Forgotten Genius--Plays Haydn, Beethoven and Mozart

52021-2 (2 CDs)  | $ 36.00


Note: Original CD set is Sold Out; you will receive a CDR Version

Ernst Levy was one of the century's most remarkable musicians and yet, prior to the Marston release of Ernst Levy, Volume 1 (52007-2) in February 1998, few were familiar with his work. Levy's creativity and individuality did not appeal to the prevailing taste of the time when his recordings were first released in the 1950s, and consequently, his genius has only been appreciated by a small group of devoted admirers. On this two-CD set, Levy brings his unique interpretive skills to bear on four sonatas by Haydn and five by Beethoven. His readings are provocative and mesmerizing, leaving listeners with the impression that they have heard these familiar works for the first time. Marston feels that these recordings are important to preserve for the benefit of both current fans and future generations alike. Hear the artistry of the musician Greg Sandow of the Wall Street Journal refers to as the “triumphantly rediscovered pianist.”
CD 1 (79:26)
Piano Sonata No. 31 in A-flat (Hob. XVI/46) 15:17
1. Allegro moderato 6:18
2. Adagio 6:43
3. Presto 2:16
1956; Unicorn Records UNLP 1036; originally recorded by Peter Bartók
Piano Sonata No. 47 in B Minor (Hob. XVI/32) 9:26
4. Allegro moderato 3:34
5. Menuet - Trio 2:59
6. Finale, Presto 2:53
1956; Unicorn Records UNLP 1036; originally recorded by Peter Bartók
Piano Sonata No. 60 in C (Hob. XVI/50) 14:49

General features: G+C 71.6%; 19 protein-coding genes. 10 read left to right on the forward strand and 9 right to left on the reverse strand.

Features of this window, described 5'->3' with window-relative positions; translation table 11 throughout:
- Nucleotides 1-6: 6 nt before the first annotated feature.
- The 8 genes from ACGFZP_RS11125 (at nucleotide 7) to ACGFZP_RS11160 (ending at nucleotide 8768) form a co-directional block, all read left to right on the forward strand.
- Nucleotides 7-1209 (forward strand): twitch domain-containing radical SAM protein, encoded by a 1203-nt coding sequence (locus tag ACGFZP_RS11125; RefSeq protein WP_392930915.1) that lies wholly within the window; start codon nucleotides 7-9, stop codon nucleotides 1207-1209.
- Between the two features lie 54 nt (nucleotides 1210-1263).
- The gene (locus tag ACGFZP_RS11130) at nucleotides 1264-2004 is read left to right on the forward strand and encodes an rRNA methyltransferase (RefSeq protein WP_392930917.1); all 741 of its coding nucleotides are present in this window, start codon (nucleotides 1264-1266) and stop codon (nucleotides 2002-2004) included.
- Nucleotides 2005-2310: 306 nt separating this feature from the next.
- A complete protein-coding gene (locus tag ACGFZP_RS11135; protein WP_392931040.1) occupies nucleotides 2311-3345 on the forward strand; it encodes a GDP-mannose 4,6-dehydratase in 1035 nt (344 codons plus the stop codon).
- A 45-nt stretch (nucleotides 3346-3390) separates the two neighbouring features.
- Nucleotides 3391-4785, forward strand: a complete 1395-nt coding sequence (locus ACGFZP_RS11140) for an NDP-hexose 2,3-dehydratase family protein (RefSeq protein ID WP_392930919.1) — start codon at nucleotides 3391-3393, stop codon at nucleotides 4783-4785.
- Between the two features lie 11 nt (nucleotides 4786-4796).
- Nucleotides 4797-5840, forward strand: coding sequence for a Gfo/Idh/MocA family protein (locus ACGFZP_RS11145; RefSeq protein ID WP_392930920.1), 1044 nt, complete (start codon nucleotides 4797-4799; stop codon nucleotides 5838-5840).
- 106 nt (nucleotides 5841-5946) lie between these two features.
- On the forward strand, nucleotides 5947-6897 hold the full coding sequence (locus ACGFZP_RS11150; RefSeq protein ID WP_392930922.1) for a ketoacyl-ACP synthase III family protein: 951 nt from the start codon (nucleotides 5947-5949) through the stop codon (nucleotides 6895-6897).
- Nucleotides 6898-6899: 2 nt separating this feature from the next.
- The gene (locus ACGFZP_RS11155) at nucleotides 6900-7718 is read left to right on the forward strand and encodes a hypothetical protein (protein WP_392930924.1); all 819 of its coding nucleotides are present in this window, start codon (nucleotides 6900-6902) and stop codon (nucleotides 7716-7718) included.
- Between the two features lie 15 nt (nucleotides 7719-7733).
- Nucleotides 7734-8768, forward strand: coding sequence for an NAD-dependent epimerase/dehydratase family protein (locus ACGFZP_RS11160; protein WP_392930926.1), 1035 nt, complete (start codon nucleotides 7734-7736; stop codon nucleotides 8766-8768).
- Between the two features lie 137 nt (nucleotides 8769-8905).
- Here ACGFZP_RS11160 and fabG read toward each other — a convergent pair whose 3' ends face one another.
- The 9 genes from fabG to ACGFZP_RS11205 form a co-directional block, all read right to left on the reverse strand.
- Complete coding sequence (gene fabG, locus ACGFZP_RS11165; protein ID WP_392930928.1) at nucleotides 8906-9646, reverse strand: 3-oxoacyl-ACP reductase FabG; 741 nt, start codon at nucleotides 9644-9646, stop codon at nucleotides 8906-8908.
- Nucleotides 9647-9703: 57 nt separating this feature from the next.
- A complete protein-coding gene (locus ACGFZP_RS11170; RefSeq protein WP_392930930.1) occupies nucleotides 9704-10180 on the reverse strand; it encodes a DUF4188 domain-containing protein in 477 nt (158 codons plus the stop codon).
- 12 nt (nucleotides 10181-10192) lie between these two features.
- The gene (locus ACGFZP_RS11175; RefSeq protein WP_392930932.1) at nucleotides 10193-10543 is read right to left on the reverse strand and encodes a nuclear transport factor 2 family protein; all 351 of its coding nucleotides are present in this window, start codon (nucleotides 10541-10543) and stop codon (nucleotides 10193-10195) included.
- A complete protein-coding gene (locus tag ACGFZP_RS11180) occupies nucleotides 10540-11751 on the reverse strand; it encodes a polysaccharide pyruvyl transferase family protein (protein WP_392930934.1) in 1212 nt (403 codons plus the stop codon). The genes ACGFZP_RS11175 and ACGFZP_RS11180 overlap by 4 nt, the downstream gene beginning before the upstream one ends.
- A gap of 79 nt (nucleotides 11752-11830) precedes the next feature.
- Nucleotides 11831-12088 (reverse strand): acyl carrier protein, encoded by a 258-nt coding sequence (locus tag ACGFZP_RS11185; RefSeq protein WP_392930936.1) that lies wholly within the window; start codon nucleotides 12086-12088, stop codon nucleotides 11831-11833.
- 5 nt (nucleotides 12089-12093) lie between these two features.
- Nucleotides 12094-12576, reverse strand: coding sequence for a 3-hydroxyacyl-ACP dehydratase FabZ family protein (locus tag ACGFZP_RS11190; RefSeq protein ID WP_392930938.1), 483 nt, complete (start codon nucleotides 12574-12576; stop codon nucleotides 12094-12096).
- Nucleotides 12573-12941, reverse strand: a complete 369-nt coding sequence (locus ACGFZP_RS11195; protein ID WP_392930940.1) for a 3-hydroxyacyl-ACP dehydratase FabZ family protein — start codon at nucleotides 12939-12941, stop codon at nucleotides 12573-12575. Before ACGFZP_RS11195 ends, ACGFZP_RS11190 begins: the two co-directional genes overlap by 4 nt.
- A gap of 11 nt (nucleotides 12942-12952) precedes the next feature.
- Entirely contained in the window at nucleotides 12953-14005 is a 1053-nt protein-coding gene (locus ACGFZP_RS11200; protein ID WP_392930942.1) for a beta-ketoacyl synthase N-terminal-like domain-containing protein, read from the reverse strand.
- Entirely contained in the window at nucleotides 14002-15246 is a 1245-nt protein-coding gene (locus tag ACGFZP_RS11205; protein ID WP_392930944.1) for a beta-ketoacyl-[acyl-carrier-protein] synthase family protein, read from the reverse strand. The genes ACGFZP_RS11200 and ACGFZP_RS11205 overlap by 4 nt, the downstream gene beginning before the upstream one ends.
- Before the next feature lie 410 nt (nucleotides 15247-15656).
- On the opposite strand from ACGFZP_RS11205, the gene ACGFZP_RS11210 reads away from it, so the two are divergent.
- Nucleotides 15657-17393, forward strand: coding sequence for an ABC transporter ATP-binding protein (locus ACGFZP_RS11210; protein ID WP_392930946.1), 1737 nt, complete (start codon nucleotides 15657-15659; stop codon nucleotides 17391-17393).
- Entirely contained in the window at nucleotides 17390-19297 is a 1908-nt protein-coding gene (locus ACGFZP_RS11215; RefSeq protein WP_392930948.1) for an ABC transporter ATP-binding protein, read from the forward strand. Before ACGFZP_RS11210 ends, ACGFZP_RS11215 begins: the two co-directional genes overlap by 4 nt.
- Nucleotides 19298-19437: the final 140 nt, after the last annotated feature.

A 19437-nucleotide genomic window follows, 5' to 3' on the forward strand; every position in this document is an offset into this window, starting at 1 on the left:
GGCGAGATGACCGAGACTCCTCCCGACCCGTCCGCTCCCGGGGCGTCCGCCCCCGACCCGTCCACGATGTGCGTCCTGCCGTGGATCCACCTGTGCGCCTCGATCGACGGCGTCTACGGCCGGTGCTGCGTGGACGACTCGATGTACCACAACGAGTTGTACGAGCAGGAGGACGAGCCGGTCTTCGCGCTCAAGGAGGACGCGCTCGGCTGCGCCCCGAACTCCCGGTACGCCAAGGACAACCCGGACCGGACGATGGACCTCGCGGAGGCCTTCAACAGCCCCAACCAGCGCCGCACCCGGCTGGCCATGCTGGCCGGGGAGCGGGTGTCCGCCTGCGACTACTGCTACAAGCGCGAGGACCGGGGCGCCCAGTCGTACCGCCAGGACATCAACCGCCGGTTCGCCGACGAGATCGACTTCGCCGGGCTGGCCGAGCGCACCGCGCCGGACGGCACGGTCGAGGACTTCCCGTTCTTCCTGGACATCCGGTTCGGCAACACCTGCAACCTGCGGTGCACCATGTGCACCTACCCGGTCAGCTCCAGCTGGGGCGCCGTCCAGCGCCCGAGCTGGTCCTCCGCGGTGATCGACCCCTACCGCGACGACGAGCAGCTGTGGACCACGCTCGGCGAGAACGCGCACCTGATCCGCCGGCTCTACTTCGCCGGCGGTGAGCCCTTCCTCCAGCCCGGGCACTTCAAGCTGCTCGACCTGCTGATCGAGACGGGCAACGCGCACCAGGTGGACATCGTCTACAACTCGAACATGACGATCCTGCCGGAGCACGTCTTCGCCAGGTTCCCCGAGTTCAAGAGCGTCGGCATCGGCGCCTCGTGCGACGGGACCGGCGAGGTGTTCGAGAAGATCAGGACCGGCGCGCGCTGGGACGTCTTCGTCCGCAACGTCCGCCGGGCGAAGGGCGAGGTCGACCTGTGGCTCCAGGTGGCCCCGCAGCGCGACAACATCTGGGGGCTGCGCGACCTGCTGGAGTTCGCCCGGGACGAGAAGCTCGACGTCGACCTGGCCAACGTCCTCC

7. Allegro 5:45
8. Adagio 6:36
9. Allegro molto 2:28
1956; Unicorn Records UNLP 1036; originally recorded by Peter Bartók
Piano Sonata No. 61 in D (Hob. XVI/51) 6:10
10. Andante 4:15
11. Presto 1:55
1956; Unicorn Records UNLP 1036; originally recorded by Peter Bartók
Piano Sonata No. 23 in F Minor, op. 57, "Appassionata" 21:48
12. Allegro assai 9:40
13. Andante con moto 7:06
14. Allegro, ma non troppo - Presto 5:02
1956; Unicorn Records UNLP 1034; originally recorded by Peter Bartók
Piano Sonata No. 27 in E Minor, op. 90 11:56
15. Mit Lebhaftigkeit und durchaus mit Empfindung und Ausdruck 5:21
16. Nicht zu geschwind und sehr singbar vorgetragen 6:35
1958; Unicorn Records UNLP 1051; originally recorded by Peter Bartók
All Tracks were recorded in mono except Tracks 15-16
All Tracks were recorded in Kresge Auditorium, M.I.T.
CD 2 (71:33)
Piano Sonata No. 28 in A, op. 101 19:35
1. Etwas lebhaft und mit der innigsten Empfindung 3:45
2. Lebhaft, marschmäßig 5:46
3. Langsam und sehnsuchtsvoll 3:14
1958; Unicorn Records UNLP 1051; originally recorded by Peter Bartók
4. Geschwindes, doch nicht zu sehr und mit Entschlossenheit 6:50
Piano Sonata No. 30 in E, op. 109 19:53
5. Vivace, ma non troppo 4:14
6. Prestissimo 2:35